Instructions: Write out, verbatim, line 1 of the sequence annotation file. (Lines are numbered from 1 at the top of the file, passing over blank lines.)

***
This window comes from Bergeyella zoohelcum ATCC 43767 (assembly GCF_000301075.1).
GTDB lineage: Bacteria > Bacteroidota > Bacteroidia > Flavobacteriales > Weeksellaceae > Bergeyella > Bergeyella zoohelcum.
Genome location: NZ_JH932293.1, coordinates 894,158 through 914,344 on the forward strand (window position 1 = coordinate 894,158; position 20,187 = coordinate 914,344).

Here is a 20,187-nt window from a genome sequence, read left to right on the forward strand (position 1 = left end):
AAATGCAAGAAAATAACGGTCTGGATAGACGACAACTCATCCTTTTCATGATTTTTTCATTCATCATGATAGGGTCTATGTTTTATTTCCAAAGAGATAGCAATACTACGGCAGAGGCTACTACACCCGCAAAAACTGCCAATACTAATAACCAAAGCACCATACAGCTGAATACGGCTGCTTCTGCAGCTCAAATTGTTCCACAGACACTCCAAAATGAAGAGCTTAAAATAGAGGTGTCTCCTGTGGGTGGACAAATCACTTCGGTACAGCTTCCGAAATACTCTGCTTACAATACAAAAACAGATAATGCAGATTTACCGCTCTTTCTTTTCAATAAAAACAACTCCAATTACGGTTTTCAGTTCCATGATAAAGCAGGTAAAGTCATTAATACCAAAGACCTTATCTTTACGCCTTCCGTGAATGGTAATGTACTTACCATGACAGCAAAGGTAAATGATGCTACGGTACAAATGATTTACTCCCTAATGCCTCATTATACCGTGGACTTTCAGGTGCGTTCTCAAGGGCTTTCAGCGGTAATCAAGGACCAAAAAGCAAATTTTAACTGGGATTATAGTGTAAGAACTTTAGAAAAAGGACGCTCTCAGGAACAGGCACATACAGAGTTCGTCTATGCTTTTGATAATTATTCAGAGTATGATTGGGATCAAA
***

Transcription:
This window comes from Bergeyella zoohelcum ATCC 43767 (assembly GCF_000301075.1).